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How Commercial Truck and 18-Wheeler Insurance Policies Work

You've just been in an accident with a commercial truck. You have a stack of medical bills. You can't work, the bills keep rolling in, and now you have to fight an insurance company. When the stakes are this high, knowledge is your best weapon. In our 25 years of winning commercial truck accident cases, not just in Dallas, but throughout Texas, we've learned just about all there is to know about how commercial truck insurance law works.

Now your first thought might be that, because it was the trucking company's driver who injured you, they're also the ones who have to pay you. Unfortunately, because all trucking companies are required to have insurance for situations like yours, there's another company between you and them: their insurer. The way that the insurance company sees it, they work for the trucking company, not you. They consider the money their client is insured for to be their money and they're not going to give you their money without a fight. That's where an experienced lawyer makes the difference. We know that it's your money, because you are the one who has been injured.

As we said before, knowledge is your best weapon against commercial insurance companies and the following are some things you need to know to help take the fear out of taking them on.


Questions Answered on This Page:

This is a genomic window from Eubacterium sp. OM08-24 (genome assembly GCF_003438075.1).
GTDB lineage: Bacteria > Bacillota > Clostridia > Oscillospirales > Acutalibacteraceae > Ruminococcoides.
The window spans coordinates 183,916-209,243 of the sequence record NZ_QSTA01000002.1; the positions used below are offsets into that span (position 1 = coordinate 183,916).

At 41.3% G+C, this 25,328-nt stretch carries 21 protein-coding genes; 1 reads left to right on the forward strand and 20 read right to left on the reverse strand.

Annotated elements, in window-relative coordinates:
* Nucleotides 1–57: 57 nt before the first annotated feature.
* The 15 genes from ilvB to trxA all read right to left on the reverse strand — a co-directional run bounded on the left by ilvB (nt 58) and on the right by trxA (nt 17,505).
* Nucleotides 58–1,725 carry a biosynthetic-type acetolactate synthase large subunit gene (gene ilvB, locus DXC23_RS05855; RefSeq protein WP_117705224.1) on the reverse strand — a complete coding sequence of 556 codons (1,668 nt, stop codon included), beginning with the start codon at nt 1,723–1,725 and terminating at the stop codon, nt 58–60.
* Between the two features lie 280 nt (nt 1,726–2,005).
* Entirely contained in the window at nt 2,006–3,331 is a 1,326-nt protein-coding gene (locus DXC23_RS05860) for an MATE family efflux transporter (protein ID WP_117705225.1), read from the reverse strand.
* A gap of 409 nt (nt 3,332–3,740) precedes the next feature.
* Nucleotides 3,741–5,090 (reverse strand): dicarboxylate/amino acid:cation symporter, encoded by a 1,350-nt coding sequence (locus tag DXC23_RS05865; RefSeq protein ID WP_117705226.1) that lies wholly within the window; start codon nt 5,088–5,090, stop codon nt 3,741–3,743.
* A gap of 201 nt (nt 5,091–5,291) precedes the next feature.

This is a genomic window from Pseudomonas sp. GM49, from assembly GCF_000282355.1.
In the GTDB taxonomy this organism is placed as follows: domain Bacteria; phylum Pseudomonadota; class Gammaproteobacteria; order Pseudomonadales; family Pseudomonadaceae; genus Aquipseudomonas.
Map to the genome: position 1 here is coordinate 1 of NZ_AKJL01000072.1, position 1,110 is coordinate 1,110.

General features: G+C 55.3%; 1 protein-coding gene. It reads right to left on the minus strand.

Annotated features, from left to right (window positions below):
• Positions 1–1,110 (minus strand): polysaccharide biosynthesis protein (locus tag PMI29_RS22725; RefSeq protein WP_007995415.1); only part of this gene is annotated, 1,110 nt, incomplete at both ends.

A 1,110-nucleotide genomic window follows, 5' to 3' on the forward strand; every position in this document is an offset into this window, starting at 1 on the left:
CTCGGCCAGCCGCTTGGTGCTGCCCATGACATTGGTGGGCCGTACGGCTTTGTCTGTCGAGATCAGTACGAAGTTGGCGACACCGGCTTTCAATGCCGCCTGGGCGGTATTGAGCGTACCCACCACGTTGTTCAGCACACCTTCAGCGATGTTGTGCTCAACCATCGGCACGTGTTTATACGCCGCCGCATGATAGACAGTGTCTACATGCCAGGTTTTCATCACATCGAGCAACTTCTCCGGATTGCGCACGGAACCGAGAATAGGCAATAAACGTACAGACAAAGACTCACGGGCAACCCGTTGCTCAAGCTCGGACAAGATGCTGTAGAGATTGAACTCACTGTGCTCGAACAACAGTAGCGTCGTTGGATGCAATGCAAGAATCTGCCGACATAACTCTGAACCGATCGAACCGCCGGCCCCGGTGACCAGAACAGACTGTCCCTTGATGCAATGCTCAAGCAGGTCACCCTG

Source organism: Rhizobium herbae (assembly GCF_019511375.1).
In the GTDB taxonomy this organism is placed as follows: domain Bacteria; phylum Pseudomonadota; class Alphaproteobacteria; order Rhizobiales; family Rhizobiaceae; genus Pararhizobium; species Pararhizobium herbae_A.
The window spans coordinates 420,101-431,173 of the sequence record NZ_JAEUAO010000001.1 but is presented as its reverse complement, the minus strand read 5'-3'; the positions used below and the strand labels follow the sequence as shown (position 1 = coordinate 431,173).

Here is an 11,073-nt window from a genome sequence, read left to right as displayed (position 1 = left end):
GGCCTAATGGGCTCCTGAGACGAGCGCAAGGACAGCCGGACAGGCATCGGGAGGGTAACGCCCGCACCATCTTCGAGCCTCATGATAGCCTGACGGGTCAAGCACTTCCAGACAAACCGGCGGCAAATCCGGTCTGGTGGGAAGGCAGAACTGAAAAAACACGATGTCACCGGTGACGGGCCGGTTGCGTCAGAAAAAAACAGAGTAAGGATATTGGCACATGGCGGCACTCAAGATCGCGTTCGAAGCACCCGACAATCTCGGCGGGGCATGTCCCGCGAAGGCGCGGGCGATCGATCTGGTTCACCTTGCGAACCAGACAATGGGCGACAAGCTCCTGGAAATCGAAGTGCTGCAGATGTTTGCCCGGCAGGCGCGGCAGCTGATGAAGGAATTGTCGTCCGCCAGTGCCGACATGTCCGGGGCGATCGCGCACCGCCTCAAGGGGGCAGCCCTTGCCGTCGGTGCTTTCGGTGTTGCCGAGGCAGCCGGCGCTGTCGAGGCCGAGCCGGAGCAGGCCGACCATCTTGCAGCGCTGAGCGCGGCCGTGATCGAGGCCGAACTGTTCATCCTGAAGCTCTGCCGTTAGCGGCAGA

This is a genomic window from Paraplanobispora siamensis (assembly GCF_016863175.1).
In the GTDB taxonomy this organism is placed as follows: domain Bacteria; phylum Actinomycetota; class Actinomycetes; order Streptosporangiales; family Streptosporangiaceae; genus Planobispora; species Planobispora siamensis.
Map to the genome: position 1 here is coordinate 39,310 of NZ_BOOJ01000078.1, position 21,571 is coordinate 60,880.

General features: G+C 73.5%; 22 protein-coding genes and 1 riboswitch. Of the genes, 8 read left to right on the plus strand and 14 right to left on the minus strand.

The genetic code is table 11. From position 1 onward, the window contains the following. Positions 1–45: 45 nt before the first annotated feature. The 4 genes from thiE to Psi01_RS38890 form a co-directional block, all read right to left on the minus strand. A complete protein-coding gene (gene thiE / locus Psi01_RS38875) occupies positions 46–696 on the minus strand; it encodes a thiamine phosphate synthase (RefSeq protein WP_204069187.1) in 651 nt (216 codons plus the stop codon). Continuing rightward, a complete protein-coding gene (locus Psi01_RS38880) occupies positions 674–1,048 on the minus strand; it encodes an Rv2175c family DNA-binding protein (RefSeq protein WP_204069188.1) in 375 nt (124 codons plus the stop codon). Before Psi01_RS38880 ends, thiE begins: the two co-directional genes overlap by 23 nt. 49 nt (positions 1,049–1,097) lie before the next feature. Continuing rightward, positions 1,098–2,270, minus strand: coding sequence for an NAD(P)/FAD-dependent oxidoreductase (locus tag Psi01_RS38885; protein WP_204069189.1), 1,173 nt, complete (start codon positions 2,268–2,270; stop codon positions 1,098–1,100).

• How much insurance are trucks required to have?
  • How does the claims filing process work?
  • What role do adjusters play in the commercial insurance claims process?
  • How do I successfully pursue my claim against a commercial insurance company?

Federal and State Insurance Requirements for Commercial Vehicles

The federal government requires trucking companies to have $750,000 dollars in coverage for each vehicle in their fleet, while the state of Texas mandates an additional $250,000, for a total of $1,000,000. These levels are the minimum insurance that an operator must have. However, sometimes trucking companies are more heavily insured under expanded liability policies, which means the insurance company has more money on the line and whenever that's the case, the resistance that the companies involved put up is likely to increase as well.

There are a couple of other types of commercial vehicle insurance policies that you should be aware of. The first is a self-insured retention policy. These policies are common in Texas, as they allow the trucking company to assume the risk for the $250,000 dollars of coverage that is required by the state, beyond the $750,000 the federal government already requires. What this means for you is that, if your claim is for less than $250,000 dollars, instead of dealing with an insurance company, you might find yourself trying to settle your dispute with the human resources department of a trucking company.

The other class of policies that you should know about are eroding policies. These policies permit the trucking company to count the costs of defending the lawsuit against the policy pay-out. In these cases, a $1,000,000 policy might only be worth $800,000 to you, the victim, after deducting the trucking companies attorney's fees. Eroding policies definitely factor into the strategy your lawyer adopts to maximize the amount of compensation you receive.

The Claims Process in Commercial Vehicle Cases

The claims process in commercial cases is similar to that of a non-commercial case, with the big exception that there is a lot more money potentially on the line. This gives the commercial insurer a much bigger incentive to fight you every step of the way.

The reason for this is that if a company accepts liability early on, even when it appears your injuries are minor, they expose themselves to the risk of your injuries worsening over time, increasing your damages and the money they owe you. For this reason it is very unlikely that an insurance company will accept liability, unless it's on their terms.